RARA-AVIS: Hardboiled Reading List 1988

From: John Williams (johnwilliams@ntlworld.com)
Date: 30 Sep 2008

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    Wasting time this afternoon I came across a top ten crime novels of 1988 list (pasted below) that I must have written for some newspaper (or possibly even the NME) and couldn't help wondering if maybe things aren't quite as exciting now as then. Anyone care to come up with a top ten of this year so far to counter this depressing theory?

    _Top Ten Crime 1988


    1.Black Dahlia (Mysterious Press 10.95) - James Ellroy with the best book by the year's best author. Tougher, bloodier and more ambitious than the rest. Ellroy writes like he /needs/ to write


    2.Freaky Deaky (Viking 10.95) - Elmore Leonard back on form, a smart, fast and funny story of 60s radicals


    3.Outlaws (Abacus 3.99) - George.V.Higgins maintains form, a smart medium-pace and funny story of 60s radicals


    4.Cutter And Bone (Blue Murder 3.50) - Newton Thornburg. The best of the year's re-issues, a classic of post-

    'Nam America written by the terminally underrated Thornburg


    5.Sleeping Dog (Coronet Crime 2.99) - Dick Lochte has written a great one-off. The year's funniest book concerns the unlikely pairing of a broke-down P.I. and a 14 year old Valley Girl.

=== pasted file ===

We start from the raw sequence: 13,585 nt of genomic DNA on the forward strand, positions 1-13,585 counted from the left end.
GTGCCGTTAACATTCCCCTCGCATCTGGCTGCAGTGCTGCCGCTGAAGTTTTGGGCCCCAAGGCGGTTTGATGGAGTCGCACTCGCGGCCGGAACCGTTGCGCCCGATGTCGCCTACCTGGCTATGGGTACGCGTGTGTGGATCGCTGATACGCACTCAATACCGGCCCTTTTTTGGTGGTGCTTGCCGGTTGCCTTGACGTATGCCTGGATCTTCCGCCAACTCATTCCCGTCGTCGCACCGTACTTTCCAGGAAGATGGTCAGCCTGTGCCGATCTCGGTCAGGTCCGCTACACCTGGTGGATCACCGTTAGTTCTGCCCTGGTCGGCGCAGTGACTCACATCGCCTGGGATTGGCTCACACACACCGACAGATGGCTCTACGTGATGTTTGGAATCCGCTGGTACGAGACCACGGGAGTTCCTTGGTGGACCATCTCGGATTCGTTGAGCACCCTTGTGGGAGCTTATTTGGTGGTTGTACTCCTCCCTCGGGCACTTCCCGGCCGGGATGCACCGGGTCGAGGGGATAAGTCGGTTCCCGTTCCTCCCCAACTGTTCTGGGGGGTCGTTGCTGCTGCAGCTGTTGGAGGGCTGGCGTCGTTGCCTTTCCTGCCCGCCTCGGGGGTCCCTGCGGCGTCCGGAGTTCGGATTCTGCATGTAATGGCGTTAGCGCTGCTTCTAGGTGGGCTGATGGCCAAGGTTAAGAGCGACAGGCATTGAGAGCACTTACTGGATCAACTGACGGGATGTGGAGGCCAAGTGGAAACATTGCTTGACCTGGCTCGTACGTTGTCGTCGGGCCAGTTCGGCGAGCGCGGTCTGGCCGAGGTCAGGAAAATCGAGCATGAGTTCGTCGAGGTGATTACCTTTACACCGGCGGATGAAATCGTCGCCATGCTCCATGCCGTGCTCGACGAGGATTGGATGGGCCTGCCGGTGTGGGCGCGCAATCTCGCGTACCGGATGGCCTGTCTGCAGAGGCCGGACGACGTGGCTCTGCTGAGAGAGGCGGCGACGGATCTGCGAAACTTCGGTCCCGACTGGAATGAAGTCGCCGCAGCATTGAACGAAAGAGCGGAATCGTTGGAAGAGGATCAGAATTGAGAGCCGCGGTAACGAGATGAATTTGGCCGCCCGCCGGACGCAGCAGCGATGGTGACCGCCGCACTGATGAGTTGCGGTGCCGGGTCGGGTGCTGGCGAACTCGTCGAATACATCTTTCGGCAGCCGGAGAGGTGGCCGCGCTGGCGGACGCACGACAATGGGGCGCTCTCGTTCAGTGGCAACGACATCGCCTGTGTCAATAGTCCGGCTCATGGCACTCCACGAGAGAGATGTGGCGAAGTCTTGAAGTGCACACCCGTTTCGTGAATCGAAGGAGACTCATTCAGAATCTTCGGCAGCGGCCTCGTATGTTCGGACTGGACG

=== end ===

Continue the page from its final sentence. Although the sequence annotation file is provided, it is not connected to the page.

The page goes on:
6.Under Cover Of Daylight (Heinemann 11.95) - James Hall's novel resembles a Thomas McGuane style piece of American pastoralism hi-jacked by Charles Willeford.


    7.How The Dead Live (Abacus 3.99) - Derek Raymond's book is totally crazed the nearest thing to an English Jim Thompson.


    8.Neon Rain (Pocker Books 3.50) - James Lee Burke mines Crumley territory in this novel about an alcoholic New Orleans cop


    9.Strega (Pan 2.99) - Andrew Vachss vision of New York as urban nightmare verges on the paranoid, but Strega is at least original


    10.Until The Sacred Ginmill Closes (Mysterious Press 2.50) - Laurence Block writes too many books to be consistent. This is a good novel about a P.I. on the edge of disintegration in the mid-70s.


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